[O]nly America has called itself Judeo-Christian… but what does Judeo-Christian mean? We need to know. Along with the belief in liberty—as opposed to the European belief in equality, the Muslim belief in theocracy, and the Eastern belief in social conformity—Judeo-Christian values are what distinguish America from all other countries.

Reading Dennis Prager sent me back to Arthur Cohen’s 1969 essay. Scanning a text I’d read many times, I was reminded of Cohen’s point that although the use of “Judeo-Christian” seemed to signal a message of cooperation and ecumenicism, it was really a cover for an attack on the values of the Enlightenment; the very values that enabled Jews to enter Western societies. Cohen wrote that “we can learn much from the history of Jewish-Christian relations but the one thing we cannot make of it is a discourse of community, fellowship, and understanding.”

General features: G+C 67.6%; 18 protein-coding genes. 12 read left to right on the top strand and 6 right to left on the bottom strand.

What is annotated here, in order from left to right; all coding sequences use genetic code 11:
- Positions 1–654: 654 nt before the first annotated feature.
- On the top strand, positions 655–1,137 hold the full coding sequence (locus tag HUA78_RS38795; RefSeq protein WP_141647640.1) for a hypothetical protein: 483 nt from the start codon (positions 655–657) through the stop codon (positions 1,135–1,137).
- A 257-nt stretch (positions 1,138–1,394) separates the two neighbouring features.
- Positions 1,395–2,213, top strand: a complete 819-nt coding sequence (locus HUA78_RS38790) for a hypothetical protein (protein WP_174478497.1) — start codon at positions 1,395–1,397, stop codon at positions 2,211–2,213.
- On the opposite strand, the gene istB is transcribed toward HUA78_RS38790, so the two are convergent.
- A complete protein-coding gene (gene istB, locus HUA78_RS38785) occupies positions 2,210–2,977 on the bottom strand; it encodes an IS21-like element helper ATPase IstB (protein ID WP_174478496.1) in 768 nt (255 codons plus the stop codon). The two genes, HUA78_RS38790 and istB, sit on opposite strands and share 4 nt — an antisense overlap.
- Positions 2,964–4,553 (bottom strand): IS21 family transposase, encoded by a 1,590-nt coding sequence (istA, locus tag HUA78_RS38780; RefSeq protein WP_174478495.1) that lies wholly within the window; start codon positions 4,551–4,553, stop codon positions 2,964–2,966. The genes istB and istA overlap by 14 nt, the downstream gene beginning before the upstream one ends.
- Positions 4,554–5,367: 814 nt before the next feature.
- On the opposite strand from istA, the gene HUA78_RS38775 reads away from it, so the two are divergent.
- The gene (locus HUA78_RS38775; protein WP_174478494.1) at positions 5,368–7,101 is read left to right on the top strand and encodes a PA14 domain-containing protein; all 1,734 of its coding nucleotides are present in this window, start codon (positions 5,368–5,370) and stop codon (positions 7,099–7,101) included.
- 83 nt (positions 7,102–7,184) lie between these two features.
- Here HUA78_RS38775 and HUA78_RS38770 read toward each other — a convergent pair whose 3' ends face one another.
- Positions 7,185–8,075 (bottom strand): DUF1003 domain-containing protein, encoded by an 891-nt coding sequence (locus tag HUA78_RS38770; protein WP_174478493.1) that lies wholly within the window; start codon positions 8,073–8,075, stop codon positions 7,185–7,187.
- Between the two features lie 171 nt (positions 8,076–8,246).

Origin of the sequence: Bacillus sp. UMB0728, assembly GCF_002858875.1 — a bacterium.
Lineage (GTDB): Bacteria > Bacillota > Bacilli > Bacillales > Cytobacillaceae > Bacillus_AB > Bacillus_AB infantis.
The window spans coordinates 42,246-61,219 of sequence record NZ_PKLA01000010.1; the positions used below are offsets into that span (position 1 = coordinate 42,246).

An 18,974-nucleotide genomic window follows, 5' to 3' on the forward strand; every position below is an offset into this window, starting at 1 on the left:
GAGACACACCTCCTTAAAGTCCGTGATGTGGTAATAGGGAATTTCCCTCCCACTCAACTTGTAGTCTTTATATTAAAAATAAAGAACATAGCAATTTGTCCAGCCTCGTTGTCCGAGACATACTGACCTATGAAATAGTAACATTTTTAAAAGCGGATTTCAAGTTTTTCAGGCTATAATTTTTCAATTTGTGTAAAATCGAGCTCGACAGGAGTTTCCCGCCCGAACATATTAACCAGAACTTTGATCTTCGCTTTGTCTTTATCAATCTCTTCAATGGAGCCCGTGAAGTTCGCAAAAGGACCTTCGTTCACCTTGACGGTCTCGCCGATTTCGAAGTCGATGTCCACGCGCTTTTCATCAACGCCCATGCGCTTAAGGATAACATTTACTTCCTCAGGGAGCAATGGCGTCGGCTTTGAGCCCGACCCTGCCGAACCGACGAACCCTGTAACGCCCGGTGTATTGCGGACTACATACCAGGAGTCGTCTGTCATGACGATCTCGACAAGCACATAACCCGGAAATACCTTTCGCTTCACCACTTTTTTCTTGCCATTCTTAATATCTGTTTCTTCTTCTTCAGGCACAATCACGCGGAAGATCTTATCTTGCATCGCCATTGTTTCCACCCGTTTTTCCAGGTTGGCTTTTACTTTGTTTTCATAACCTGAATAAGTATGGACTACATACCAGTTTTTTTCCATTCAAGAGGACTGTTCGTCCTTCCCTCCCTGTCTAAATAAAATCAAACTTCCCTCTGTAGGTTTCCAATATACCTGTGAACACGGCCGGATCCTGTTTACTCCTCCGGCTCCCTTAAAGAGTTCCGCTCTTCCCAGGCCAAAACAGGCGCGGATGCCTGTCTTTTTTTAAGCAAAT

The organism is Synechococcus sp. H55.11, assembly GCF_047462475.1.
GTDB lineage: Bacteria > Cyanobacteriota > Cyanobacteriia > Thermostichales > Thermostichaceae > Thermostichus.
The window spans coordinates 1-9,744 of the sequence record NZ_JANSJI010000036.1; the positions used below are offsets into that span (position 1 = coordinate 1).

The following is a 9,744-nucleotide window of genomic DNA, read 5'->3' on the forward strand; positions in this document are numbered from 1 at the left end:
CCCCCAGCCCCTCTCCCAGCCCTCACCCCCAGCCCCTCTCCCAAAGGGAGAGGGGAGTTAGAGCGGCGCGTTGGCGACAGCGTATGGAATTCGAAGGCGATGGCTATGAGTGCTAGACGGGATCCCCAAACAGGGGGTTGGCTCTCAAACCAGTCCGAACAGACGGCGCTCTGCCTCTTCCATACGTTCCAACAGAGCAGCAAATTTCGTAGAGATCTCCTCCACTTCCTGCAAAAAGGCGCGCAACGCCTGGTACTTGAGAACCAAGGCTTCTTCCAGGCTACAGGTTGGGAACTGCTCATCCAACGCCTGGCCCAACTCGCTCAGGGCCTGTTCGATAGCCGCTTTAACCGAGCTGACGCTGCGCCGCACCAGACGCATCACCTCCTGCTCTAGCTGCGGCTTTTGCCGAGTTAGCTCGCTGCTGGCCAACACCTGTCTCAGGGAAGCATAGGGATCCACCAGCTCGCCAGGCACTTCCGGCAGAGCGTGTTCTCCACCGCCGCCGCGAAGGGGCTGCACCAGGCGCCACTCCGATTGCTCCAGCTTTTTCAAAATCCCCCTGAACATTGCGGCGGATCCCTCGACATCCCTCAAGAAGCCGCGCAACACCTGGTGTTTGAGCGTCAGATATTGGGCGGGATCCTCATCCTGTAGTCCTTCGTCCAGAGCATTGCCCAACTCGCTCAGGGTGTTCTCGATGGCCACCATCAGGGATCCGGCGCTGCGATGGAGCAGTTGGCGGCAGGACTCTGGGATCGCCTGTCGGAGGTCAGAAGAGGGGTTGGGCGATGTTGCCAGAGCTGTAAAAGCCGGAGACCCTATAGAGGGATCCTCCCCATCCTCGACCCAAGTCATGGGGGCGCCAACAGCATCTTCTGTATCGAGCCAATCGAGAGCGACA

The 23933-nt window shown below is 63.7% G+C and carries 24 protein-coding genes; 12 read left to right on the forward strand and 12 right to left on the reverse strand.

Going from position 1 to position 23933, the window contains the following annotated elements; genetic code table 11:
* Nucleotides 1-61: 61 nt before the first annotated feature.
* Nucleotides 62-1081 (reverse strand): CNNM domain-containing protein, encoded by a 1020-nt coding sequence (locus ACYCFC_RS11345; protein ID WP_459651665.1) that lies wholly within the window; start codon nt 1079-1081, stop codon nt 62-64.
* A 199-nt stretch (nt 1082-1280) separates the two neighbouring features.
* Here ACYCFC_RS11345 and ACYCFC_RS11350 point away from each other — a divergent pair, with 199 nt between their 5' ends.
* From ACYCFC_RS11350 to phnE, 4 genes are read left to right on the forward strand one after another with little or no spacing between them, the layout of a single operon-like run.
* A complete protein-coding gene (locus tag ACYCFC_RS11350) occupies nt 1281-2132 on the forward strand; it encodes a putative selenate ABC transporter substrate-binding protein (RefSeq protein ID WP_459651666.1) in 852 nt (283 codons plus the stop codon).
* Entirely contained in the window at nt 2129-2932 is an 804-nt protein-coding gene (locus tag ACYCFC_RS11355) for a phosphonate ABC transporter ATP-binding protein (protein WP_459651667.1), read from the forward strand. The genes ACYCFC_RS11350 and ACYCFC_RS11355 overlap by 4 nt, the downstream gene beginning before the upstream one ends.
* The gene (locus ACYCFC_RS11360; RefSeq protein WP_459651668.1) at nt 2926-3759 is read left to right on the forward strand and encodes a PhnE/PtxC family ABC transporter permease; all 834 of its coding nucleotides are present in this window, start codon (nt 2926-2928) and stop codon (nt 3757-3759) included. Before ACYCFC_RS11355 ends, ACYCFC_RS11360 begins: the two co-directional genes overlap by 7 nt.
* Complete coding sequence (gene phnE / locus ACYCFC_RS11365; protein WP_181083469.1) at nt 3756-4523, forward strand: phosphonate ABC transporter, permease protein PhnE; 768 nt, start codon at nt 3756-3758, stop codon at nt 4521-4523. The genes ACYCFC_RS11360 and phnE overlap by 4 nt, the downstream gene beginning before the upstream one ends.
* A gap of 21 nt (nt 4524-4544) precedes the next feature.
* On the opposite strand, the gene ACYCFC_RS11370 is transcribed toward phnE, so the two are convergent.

*Correction: An earlier version of this article attributed the Holocaust reference in the Huffington Post to the ADL’s official statement on the Islamic Center and characterized the ADL statement as a “demand” that the Center be relocated. RD regrets the errors.

slgoldm@learnlink.emory.edu'

Shalom Goldman is Professor Of Religion at Duke University. His most recent book is Zeal for Zion: Christians, Jews, and the Idea of the Promised Land (UNC Press, January, 2010).